This year marks the 70th anniversary of the Japanese-American internment
Suzanne G. Beyer | Apr 10, 2012, 10:24 a.m.
On March 12, 1942, headlines in Seattle’s North American Times read: EVACUATION OF JAPANESE DUE WITHIN 10 DAYS.
For 13-year-old Yukio Tazuma, evacuation from his home in Seattle to Camp Harmony at the Puyallup Fairgrounds, was an adventure.
“I guess I was very tolerant (and ignorant) thinking this was like going out on a long camping trip…no school, playing pinochle and ping pong all day!” recalls Yukio.
However, Yukio remembers his dad and oldest brother, Elmer, discussing at breakfast, what to do with their dime store. Have a 50 percent discount sale? Pack all merchandise into storage for how long, at what cost? Move the merchandise to a new store some place inland at the risk of encountering racial violence, injury? Sell the store at any price?
“My conservative dad chose the last idea and got 10 percent of the store’s value.”
Yukio and his family joined 7000 other Japanese-American families that day.
“My folks, three brothers and I carried one suitcase each,” says Yukio.
The family walked two blocks from their Seattle rental house on 12th Avenue South. Bags were loaded onto trucks while inmates boarded buses and escorted by the military to the Puyallup Fairgrounds.
“We were enclosed within a barbed wire fence with armed sentry guards along the fence perimeter preventing our escape,” says Yukio.
His family was assigned to one room within a barrack; they ate in a large mess hall, used communal toilets and wash rooms, and crossed muddy fields to get from barrack to barrack.
Yukio notes, “Impossible to walk on without boots! - - But who came prepared with boots?”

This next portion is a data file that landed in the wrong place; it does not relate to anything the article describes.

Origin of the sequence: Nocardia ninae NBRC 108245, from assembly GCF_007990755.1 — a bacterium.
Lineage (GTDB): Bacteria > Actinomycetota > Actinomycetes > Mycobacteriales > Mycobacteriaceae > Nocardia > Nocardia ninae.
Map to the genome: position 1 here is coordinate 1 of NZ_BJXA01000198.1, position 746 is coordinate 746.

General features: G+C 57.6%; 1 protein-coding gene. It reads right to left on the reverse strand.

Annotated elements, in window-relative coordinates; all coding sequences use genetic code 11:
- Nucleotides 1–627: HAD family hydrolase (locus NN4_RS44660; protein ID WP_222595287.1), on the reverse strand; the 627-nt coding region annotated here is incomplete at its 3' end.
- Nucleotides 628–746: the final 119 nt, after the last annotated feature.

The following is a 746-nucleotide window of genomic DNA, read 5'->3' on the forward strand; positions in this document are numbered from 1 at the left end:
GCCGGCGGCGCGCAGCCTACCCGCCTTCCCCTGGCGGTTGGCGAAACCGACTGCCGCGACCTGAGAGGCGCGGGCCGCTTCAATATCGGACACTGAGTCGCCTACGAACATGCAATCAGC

He adds, “Two months later, we were herded onto trains headed to the Minidoka concentration camp in Idaho.”
Prompted by the Japanese attack on Pearl Harbor on December 7, 1941, President Franklin D. Roosevelt issued Executive Order 9066 on February 19, 1942, ordering the internment of all Japanese Americans. Approximately 120,000 people would be imprisoned in camps mostly in the west - California, Colorado, Wyoming, Utah, Idaho, and also Arkansas. Ten thousand people were housed at Camp Minidoka in Hunt, Idaho.
Yukio says of his Minidoka adventure, “In my youthful, naïve optimism, I was still able to maintain a positive, adventurous outlook on our new life in Idaho.”
The sand blew in the strong winds, covering everything and everyone.
“So what...just cover your face and run for cover!” says Yukio, adding, “If you’re young and irresponsible, this was sort of a new fun.”
During stifling hot summers, “We had fun swimming every day in the man-made canal, which ran adjacent to the camp. After a drowning accident, two swimming holes were dug, and euphemistically called pools. They were just mud holes, and after one filthy use, we happily returned to the clean water of the canal.”
In freezing cold winters, “We had fun ice skating every day on the now frozen canal. It was free and within walking distance.”
He added, “One time, I went skating late in the evening so that I would have the ice entirely to myself.”